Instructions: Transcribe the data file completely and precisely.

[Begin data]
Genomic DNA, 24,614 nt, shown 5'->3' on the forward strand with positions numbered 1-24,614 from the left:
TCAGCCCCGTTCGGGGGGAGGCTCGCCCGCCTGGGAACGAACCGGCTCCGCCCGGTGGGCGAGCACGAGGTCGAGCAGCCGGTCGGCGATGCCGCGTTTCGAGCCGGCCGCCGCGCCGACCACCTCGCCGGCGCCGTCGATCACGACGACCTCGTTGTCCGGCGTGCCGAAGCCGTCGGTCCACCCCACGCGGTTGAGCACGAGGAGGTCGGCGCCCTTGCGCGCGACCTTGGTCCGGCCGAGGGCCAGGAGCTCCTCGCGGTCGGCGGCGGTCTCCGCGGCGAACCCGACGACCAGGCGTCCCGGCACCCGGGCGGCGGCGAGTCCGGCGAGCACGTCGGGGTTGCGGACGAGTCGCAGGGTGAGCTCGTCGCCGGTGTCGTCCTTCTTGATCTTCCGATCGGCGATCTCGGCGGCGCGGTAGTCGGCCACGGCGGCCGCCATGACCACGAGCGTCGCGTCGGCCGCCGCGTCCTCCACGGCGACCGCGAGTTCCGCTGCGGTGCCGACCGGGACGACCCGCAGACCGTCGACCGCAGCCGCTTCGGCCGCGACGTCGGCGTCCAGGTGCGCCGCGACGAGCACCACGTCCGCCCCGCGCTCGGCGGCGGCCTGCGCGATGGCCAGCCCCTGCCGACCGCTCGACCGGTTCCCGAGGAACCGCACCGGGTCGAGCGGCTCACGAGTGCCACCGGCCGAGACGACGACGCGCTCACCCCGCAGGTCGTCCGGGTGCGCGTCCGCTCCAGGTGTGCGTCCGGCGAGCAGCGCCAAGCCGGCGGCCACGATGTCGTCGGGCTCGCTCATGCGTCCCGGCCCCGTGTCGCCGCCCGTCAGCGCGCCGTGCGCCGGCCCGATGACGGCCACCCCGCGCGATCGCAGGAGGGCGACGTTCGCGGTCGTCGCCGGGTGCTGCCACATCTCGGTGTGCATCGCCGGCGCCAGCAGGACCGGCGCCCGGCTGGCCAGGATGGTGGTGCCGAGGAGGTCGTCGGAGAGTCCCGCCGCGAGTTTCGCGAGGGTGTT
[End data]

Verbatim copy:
Genomic DNA, 24,614 nt, shown 5'->3' on the forward strand with positions numbered 1-24,614 from the left:
TCAGCCCCGTTCGGGGGGAGGCTCGCCCGCCTGGGAACGAACCGGCTCCGCCCGGTGGGCGAGCACGAGGTCGAGCAGCCGGTCGGCGATGCCGCGTTTCGAGCCGGCCGCCGCGCCGACCACCTCGCCGGCGCCGTCGATCACGACGACCTCGTTGTCCGGCGTGCCGAAGCCGTCGGTCCACCCCACGCGGTTGAGCACGAGGAGGTCGGCGCCCTTGCGCGCGACCTTGGTCCGGCCGAGGGCCAGGAGCTCCTCGCGGTCGGCGGCGGTCTCCGCGGCGAACCCGACGACCAGGCGTCCCGGCACCCGGGCGGCGGCGAGTCCGGCGAGCACGTCGGGGTTGCGGACGAGTCGCAGGGTGAGCTCGTCGCCGGTGTCGTCCTTCTTGATCTTCCGATCGGCGATCTCGGCGGCGCGGTAGTCGGCCACGGCGGCCGCCATGACCACGAGCGTCGCGTCGGCCGCCGCGTCCTCCACGGCGACCGCGAGTTCCGCTGCGGTGCCGACCGGGACGACCCGCAGACCGTCGACCGCAGCCGCTTCGGCCGCGACGTCGGCGTCCAGGTGCGCCGCGACGAGCACCACGTCCGCCCCGCGCTCGGCGGCGGCCTGCGCGATGGCCAGCCCCTGCCGACCGCTCGACCGGTTCCCGAGGAACCGCACCGGGTCGAGCGGCTCACGAGTGCCACCGGCCGAGACGACGACGCGCTCACCCCGCAGGTCGTCCGGGTGCGCGTCCGCTCCAGGTGTGCGTCCGGCGAGCAGCGCCAAGCCGGCGGCCACGATGTCGTCGGGCTCGCTCATGCGTCCCGGCCCCGTGTCGCCGCCCGTCAGCGCGCCGTGCGCCGGCCCGATGACGGCCACCCCGCGCGATCGCAGGAGGGCGACGTTCGCGGTCGTCGCCGGGTGCTGCCACATCTCGGTGTGCATCGCCGGCGCCAGCAGGACCGGCGCCCGGCTGGCCAGGATGGTGGTGCCGAGGAGGTCGTCGGAGAGTCCCGCCGCGAGTTTCGCGAGGGTGTT